Man arrested for shooting neighbor's dog in Waupaca Co.

    Gypsy was shot and killed in a neighbor's yard in Waupaca County (Photo courtesy Autumn Beese)

    MANAWA (WLUK) -- A Manawa man has been arrested for shooting and killing his neighbor’s dog.

    The Waupaca County Sheriff’s Office says they arrested Jeff Buttles for the crime on Friday.

    Gypsy, a 1 1/2 year old Great Dane, is the dog that was killed. It belongs to Justin and Autumn Beese.

    The Beeses says they’ve never talked to Buttles.

    “Our kids don't really know how to cope with this or understand why somebody would even do that,” said Justin Beese.

    On Sunday morning, as they sometimes do, the Beeses say they let their two dogs out to run around their rural Waupaca County property.

    “15 minutes later our black lab came back to the door and he seemed really nervous for some reason,” said Justin Beese. “Something didn't seem right about him.”

    It was likely because Gypsy didn't return with him. Justin went to look for her in the woods where he says Buttles keeps deer carcasses.

    “When she wasn't there, that is when I started getting a lot more concerned that she took off a little further than normal or whatever,” said Beese.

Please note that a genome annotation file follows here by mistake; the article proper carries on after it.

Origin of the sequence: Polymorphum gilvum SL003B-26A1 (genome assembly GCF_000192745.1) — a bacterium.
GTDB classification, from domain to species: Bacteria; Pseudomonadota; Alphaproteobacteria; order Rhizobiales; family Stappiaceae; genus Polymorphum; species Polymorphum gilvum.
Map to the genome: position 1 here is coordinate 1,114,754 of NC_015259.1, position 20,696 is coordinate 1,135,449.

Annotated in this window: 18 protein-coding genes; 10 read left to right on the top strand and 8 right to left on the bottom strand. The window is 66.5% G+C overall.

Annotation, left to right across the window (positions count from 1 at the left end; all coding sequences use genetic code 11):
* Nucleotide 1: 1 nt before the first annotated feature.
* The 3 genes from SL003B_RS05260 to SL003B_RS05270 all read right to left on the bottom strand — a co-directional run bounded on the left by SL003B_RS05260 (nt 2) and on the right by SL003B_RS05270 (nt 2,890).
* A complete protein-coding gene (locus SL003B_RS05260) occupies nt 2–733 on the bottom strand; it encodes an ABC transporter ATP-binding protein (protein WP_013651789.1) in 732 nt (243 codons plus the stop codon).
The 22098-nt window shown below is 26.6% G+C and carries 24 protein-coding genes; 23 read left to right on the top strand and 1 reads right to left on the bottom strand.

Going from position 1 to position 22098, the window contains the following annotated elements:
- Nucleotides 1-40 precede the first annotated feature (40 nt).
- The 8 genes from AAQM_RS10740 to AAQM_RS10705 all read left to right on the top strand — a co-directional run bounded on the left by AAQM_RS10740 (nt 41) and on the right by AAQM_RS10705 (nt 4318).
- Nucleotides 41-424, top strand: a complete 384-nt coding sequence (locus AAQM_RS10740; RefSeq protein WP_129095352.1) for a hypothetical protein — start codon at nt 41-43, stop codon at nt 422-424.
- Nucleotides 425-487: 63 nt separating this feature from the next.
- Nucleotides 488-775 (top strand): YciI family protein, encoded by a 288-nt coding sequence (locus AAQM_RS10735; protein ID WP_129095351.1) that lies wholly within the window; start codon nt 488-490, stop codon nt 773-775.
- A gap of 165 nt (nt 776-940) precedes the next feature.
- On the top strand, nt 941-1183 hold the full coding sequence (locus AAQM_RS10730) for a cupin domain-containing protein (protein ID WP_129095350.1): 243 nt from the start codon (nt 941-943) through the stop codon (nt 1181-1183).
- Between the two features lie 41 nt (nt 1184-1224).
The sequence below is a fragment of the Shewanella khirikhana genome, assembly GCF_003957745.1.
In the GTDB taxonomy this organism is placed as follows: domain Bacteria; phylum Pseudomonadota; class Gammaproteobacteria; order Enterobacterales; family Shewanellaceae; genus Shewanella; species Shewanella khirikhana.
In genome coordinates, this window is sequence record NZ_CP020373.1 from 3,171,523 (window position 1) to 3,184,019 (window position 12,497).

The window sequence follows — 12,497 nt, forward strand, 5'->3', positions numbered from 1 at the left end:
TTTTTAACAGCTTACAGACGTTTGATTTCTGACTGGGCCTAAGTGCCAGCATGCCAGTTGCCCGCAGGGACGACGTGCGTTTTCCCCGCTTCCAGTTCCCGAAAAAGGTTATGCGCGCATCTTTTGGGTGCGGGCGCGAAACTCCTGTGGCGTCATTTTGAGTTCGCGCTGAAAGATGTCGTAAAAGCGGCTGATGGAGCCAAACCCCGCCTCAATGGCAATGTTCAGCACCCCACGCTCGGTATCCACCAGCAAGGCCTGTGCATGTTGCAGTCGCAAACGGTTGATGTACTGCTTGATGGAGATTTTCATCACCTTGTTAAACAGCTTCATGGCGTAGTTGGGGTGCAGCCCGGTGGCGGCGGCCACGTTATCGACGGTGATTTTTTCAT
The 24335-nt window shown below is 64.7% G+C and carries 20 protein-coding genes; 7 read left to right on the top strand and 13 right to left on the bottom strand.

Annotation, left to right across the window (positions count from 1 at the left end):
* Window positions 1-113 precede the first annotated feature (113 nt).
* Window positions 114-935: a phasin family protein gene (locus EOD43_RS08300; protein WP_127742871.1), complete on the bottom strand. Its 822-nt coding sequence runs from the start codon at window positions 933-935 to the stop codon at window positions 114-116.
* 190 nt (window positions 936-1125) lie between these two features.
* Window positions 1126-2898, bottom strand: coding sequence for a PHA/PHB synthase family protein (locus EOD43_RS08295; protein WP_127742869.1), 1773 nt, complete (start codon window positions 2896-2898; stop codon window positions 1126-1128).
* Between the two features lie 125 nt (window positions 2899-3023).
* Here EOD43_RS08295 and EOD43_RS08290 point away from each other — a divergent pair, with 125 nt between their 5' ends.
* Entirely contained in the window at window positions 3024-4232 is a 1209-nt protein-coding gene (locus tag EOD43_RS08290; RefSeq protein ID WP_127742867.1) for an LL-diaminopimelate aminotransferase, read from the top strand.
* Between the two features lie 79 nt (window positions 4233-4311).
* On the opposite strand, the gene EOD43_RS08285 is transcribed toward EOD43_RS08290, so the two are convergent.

Beese came across paw prints and a trail of blood on his fourth day of searching. At the end of the blood trail, he found what appeared to be four-wheeler tracks.

    “Then I really knew for sure that somebody had shot my dog and came and picked her up out of the woods,” said Beese.

    The Beeses say the Waupaca County Sheriff's Office told them Buttles admitted to shooting Gypsy and throwing her in the Little Wolf River, 12 miles from the Beeses’ home.

    “It's not a coyote, it's not a fox. it's not a racoon,” said Autumn Beese. “It was a domesticated animal that is loved.”

    “It was really obvious it was two pet dogs,” said Justin Beese.

    Waupaca County Sheriff Timothy Wilz declined an on-camera interview about the case. However, on the phone, he told FOX 11 the only time it is legal in Wisconsin to shoot a dog that comes onto your property is if it has attacked or threatened to attack a person or livestock.

    “We do understand our dogs are not supposed to be on other people's properties, it's just not like we always realize that they're doing that necessarily,” said Justin Beese. “Generally, they stay on our property.”

    The family has now turned its attention to finding Gypsy's body. They'll be searching the river on Saturday.

    “I don't think she deserves that as her final resting spot, you know?” said Justin Beese.

    The sheriff's department is recommending a charge of cruelty to an animal, resulting in death.

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